Opinion, Reviews

The DC Extended Universe: Marvel’s less successful cousin

With the release of “Aquaman” at the end of 2018 and “Shazam” scheduled to release April 5, the DC Extended Universe is still moving forward despite heavy competition from the Marvel Cinematic Universe.  

The franchise began as a response to the success of the Marvel film franchise under Disney. So DC, owned by Disney’s rival, Warner Brothers, decided to try its own hand at a cinematic universe.

DC has made several films in the past. Early on, DC had more success with feature films than Marvel did, with Tim Burton’s “Batman” and Richard Donner’s “Superman,” which is technically the first superhero film, being released in 1979. Meanwhile, Marvel, in the beginning, had a much more shaky start, with movies like “Howard the Duck” and 1990s “Captain America.”

Following the success of Christopher Nolan’s “Dark Knight” trilogy came “Man of Steel” in 2013, though set in a different universe. It was envisioned as a Superman story set in a modern world with Henry Cavill as the last son of Krypton and Zack Snyder directing.

While it was a financial success, it was not a critical one, and sadly, “Man of Steel” sets up a few recurring themes for the DCEU. At the end of the day, “Man of Steel” received mixed reviews, especially for its darker tone in depicting Superman. This caused a big divide among the fanbase.

Three years later, the much-awaited premiere of “Batman V. Superman: Dawn of Justice” came. There was a lot of hype surrounding this film as it attempted to be “The Avengers” of the DCEU. However, Marvel had the advantage of having established every major Marvel superhero before they appeared in “The Avengers.” DC tried to do the opposite by establishing several major DC superheroes in “Batman V. Superman,” followed by solo films for each.

But like “Man of Steel,” “Batman V. Superman” received mixed reviews. Much like the recent “Star Wars” movie, opinion on “Batman V. Superman” was divided with people on both sides: those who think it’s trash and those who think it’s great. Both of these camps have argued passionately online – too passionately, I might add. Calling this “nerd rage” would be very appropriate.

This division has affected the DCEU as well. Some fans bash their movies, others defend them. There are some exceptions though. I think that most audience members can agree that “Suicide Squad,” also released in 2016, is a bad movie. And I think most can agree that “Wonder Woman,” released in 2017, is a good one.

Last year’s “Justice League” is more like “Batman V. Superman” with more strongly divided criticism. With the exception of “Wonder Woman” and solid reviews for “Aquaman,” all DCEU movies have received negative scores on Rotten Tomatoes.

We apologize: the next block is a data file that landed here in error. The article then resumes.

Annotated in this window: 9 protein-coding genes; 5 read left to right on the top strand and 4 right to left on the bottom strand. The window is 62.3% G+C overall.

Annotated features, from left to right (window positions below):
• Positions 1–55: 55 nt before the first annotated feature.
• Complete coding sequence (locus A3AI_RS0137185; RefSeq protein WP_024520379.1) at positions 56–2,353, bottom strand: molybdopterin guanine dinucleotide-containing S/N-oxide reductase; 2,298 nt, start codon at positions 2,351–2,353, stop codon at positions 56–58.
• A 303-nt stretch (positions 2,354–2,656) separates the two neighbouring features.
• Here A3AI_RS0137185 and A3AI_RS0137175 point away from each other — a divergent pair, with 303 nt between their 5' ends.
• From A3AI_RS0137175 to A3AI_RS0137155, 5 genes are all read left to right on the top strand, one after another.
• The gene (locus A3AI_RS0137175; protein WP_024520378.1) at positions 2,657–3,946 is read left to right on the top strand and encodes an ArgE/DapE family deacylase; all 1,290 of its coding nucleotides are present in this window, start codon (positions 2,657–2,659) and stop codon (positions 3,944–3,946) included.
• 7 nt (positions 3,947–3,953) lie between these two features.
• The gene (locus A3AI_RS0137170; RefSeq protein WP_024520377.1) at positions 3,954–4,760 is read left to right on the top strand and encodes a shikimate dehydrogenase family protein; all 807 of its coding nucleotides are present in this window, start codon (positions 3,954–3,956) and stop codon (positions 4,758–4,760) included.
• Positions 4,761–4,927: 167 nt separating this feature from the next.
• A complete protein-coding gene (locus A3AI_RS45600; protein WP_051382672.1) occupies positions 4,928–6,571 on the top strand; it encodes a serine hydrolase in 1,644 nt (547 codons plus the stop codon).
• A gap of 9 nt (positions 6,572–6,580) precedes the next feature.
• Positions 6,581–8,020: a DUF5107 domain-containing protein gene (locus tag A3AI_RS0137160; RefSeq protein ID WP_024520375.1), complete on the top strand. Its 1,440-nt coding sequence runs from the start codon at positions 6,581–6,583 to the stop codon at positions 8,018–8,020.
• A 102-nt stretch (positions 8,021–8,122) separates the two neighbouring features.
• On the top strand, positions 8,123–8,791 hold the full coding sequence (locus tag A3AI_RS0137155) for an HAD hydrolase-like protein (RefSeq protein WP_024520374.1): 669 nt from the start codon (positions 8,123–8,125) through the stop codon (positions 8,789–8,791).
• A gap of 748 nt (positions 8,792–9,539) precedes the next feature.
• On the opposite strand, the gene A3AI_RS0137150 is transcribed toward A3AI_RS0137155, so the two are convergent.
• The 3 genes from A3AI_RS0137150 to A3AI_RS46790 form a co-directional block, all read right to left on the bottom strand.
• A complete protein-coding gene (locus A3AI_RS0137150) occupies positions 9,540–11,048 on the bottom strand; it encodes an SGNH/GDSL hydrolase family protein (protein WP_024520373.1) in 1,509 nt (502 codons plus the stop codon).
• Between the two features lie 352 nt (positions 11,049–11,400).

In my opinion, the DCEU is a flawed franchise. No matter how you feel on the franchise, it could have been better executed. Maybe the reason for this is that the studios rushed production trying to compete with Marvel? The real advantage for the MCU isn’t having more films than the DCEU, it’s having higher quality films.

Honestly, with the exception of “Wonder Woman” and “Aquaman,” all of DCEU films are full of flaws. But with that in mind, the only movies I would say are truly bad are “Suicide Squad” and “Man of Steel.” Snyder’s more mature take on Superman ended up sucking all of the fun out of the character. “Batman V. Superman” is an okay movie that has its entertaining moments and “Justice League” is a decent movie.

“Aquaman” is a good movie. Maybe the same will go for “Shazam” and the upcoming movie “Joker,” set to premiere next year starring Joaquin Phoenix as the clown prince of crime. Maybe DCEU has found its stride after stumbling at first.

And if not, I hope they’re bad. Why? Because movies that are just OK aren’t fun to talk about. At least with a bad movie, you can talk about how bad it was.

And it would be nice if the online “advocating” could stop as well. It ruins the fun of debating your opinion about movies and, in turn, being an audience member. It takes something fun and somehow makes it feel political, like saying your true opinion might put you at odds with the pro-DC party or the anti-DC party.

It’s really dumb when you think about it. It’s literally the definition of a First World problem. Don’t you guys have anything better to do? And this is coming from a guy who writes online reviews every week for no pay. You know it’s bad when I tell you to get a life.

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